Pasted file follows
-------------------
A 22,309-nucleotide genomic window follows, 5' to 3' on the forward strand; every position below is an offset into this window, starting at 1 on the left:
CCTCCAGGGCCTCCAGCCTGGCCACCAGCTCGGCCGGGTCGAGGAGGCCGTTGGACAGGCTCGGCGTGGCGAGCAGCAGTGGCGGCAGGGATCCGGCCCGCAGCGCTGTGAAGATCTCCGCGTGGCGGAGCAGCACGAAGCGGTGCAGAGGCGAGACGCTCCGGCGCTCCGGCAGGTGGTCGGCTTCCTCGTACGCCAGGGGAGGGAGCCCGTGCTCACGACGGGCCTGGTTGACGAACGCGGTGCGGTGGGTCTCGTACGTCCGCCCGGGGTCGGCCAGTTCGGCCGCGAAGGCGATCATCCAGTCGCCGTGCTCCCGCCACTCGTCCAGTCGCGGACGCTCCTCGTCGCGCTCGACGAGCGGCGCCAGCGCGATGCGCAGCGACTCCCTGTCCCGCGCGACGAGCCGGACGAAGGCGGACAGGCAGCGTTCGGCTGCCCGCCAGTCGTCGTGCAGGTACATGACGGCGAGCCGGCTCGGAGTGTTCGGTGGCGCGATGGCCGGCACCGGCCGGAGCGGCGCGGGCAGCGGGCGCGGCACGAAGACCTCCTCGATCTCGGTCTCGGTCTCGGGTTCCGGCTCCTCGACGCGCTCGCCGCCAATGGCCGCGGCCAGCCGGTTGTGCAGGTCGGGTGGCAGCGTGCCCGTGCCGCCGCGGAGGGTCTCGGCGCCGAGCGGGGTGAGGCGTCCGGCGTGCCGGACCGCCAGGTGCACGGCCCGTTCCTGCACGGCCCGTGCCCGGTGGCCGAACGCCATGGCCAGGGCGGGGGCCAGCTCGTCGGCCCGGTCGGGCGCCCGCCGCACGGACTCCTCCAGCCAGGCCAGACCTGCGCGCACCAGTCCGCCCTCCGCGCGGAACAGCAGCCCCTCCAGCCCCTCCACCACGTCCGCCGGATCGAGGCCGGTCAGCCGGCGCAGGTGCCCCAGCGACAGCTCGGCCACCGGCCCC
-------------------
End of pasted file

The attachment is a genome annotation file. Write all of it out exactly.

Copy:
A 22,309-nucleotide genomic window follows, 5' to 3' on the forward strand; every position below is an offset into this window, starting at 1 on the left:
CCTCCAGGGCCTCCAGCCTGGCCACCAGCTCGGCCGGGTCGAGGAGGCCGTTGGACAGGCTCGGCGTGGCGAGCAGCAGTGGCGGCAGGGATCCGGCCCGCAGCGCTGTGAAGATCTCCGCGTGGCGGAGCAGCACGAAGCGGTGCAGAGGCGAGACGCTCCGGCGCTCCGGCAGGTGGTCGGCTTCCTCGTACGCCAGGGGAGGGAGCCCGTGCTCACGACGGGCCTGGTTGACGAACGCGGTGCGGTGGGTCTCGTACGTCCGCCCGGGGTCGGCCAGTTCGGCCGCGAAGGCGATCATCCAGTCGCCGTGCTCCCGCCACTCGTCCAGTCGCGGACGCTCCTCGTCGCGCTCGACGAGCGGCGCCAGCGCGATGCGCAGCGACTCCCTGTCCCGCGCGACGAGCCGGACGAAGGCGGACAGGCAGCGTTCGGCTGCCCGCCAGTCGTCGTGCAGGTACATGACGGCGAGCCGGCTCGGAGTGTTCGGTGGCGCGATGGCCGGCACCGGCCGGAGCGGCGCGGGCAGCGGGCGCGGCACGAAGACCTCCTCGATCTCGGTCTCGGTCTCGGGTTCCGGCTCCTCGACGCGCTCGCCGCCAATGGCCGCGGCCAGCCGGTTGTGCAGGTCGGGTGGCAGCGTGCCCGTGCCGCCGCGGAGGGTCTCGGCGCCGAGCGGGGTGAGGCGTCCGGCGTGCCGGACCGCCAGGTGCACGGCCCGTTCCTGCACGGCCCGTGCCCGGTGGCCGAACGCCATGGCCAGGGCGGGGGCCAGCTCGTCGGCCCGGTCGGGCGCCCGCCGCACGGACTCCTCCAGCCAGGCCAGACCTGCGCGCACCAGTCCGCCCTCCGCGCGGAACAGCAGCCCCTCCAGCCCCTCCACCACGTCCGCCGGATCGAGGCCGGTCAGCCGGCGCAGGTGCCCCAGCGACAGCTCGGCCACCGGCCCC